Part 17, Hanging out at the San Sebastian Film Fest

buzz_mclaughlin_producerOnce our opening night was over all of us breathed a sigh of relief and set about having a good time at the festival in one of most beautiful cities in Europe. The festival itself helped out in numerous ways by supplying us with great hotel rooms with ocean views, passes to everything, and numerous dinners and parties in various tucked-away places in the oldest section of town. We enjoyed seeing films from around the world and caught glimpses of film actors and directors there such as Jeanne Moreau, Max von Sydow, Matt Dillon, Tom DiCillo and Steve Buscemi.  One night we wandered back from a screening of “The Children of Men,” amazed at the beauty of San Sebastian and the fact of where we were and what was happening to us, so far from home….

In the old section of San Sebastian

In the old section of San Sebastian

Probably the most enjoyable part of our trip—other than experiencing standing-room-only audiences respond positively to our film in five different venues throughout our stay—was simply walking through the ancient streets, poking into shops, and grabbing tappas to eat that seemed to be available at every corner. Needless to say, we never went hungry, even though Aaron–who didn’t like tappas–was always trying to lure us into McDonalds.

One of the fun experiences throughout our stay was arriving at one of the many parties and almost always having a crowd of Ian Somerhalder fans waiting at the door to get his autograph. Ian, who played Boone in the first season of  “Lost,” was at that time a hot commodity in Europe because the series had just started over there the season before the festival. As a result, we were witness to what a celebrity has to put up with at every turn. Ian was always the patient gentleman, gracious and appreciative of the constant attention. We enjoyed giving him a hard time about it, but it was also fun to watch him interact with such ease with his army of fans.

Ian surrounded by fans, San Seb

Ian and his fans

As filmmakers, we had passes to see any and every film we wanted to and we tried to take advantage of the privilege. And as participants in the festival, we also had easy access to other filmmakers and had the opportunity to make a lot of new friends. We had many great discussions about our particular movies and the state of independent filmmaking around the world. We concluded that indie filmmakers in Europe have a somewhat easier (but still not easy) time getting their films financed than those of us on this side of the pond. Generally speaking, movie making in Europe is actually considered an art form and therefore government grants are often available. We grew quietly envious, knowing the degree to which we as truly indie filmmakers in America have to fight to get anything of value produced.

The huge sales office was another interesting haunt for us during our stay. This was an enormous marketplace on a lower level of the main festival building, the Kursaal. Although San Sebastian isn’t considered one of the major market festivals, the space was crammed with long rows of booths manned by sales agents, distributors, and film equipment vendors. Posters lined every inch of wall space. Buyers were crowded into small screening rooms and banks of television screens were available for watching any film that was a part of the festival. Off limits to the public, this market place gave us a opportunity to escape the crowds and get a taste of the business side of it all—not necessarily our favorite pastime while at the festival, but part of the total picture to be sure.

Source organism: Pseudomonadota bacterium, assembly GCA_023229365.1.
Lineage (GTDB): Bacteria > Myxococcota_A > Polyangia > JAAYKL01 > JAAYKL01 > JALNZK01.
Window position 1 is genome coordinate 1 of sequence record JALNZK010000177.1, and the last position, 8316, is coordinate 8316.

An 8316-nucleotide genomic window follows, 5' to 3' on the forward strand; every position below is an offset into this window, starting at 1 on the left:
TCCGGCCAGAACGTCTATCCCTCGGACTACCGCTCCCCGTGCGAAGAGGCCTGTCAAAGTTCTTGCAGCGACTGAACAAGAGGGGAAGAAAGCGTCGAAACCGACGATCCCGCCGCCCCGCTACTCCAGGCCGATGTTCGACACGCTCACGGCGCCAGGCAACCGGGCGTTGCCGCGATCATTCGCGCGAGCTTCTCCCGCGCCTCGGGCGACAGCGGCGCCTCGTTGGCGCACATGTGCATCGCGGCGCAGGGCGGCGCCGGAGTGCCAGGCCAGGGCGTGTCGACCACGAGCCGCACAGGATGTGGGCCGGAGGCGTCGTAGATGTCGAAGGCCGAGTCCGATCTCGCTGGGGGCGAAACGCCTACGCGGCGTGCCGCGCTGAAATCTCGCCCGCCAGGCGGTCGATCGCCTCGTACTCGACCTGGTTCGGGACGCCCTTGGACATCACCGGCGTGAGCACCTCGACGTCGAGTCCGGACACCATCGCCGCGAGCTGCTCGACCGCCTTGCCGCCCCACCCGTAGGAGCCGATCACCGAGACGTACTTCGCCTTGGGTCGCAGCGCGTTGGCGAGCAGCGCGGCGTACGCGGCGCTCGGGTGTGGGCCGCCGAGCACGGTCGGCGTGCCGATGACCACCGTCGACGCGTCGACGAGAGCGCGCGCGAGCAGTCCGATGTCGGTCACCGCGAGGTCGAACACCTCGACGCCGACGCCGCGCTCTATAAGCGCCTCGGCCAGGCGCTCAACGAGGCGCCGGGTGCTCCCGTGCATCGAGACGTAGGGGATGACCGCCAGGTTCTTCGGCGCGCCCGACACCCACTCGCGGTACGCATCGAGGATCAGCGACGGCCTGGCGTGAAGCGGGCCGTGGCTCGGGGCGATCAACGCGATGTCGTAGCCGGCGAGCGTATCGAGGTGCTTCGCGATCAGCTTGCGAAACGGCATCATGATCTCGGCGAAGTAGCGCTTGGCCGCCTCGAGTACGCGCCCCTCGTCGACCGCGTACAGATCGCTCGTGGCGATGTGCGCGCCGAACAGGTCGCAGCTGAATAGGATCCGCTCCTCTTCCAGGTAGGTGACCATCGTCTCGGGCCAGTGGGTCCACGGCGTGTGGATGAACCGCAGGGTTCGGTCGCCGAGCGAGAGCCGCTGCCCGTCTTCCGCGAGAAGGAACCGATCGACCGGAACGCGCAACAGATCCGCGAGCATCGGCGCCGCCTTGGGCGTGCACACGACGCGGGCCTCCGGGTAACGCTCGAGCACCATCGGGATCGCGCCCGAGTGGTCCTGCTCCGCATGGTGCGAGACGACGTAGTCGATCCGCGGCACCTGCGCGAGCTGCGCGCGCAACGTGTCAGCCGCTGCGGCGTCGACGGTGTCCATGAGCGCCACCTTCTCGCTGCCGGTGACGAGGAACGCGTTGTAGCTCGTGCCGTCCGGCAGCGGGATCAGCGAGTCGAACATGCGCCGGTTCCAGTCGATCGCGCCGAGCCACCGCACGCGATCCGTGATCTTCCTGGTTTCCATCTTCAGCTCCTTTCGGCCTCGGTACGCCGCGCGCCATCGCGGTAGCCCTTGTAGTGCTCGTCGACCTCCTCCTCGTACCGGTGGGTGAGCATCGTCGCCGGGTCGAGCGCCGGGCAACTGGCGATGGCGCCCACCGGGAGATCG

Aaron, Mark & me in front of the Kursaal

Aaron, Mark & me in front of the Kursaal

Overall what San Sebastian provided us in the end was a sense of where we might fit in the international cinema landscape as we continued to launch The Sensation of Sight. We felt privileged to have been a part of such a prestigious festival and were grateful to have learned so much about our film and how audiences responded to it outside of America. And for all of us, the memory of this initial release of the film into the world will always be special—not only because it was an impressive way to initially launch the movie, but also because it served as a lovely way to celebrate the two and a half years of hard work it took to get us there.

(Next: On to Denver and the U.S. premiere…)

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  1. John Wayne Bosley said,
    December 1, 2009 @ 5:27 pm

    I love that pic of the city street at night. Beautiful. That would have been a great experience.

  2. DN said,
    December 1, 2009 @ 7:46 pm

    “Needless to say, we never went hungry, even though Aaron–who didn’t like tappas–was always trying to lure us into McDonalds.”

    Haha! Love that.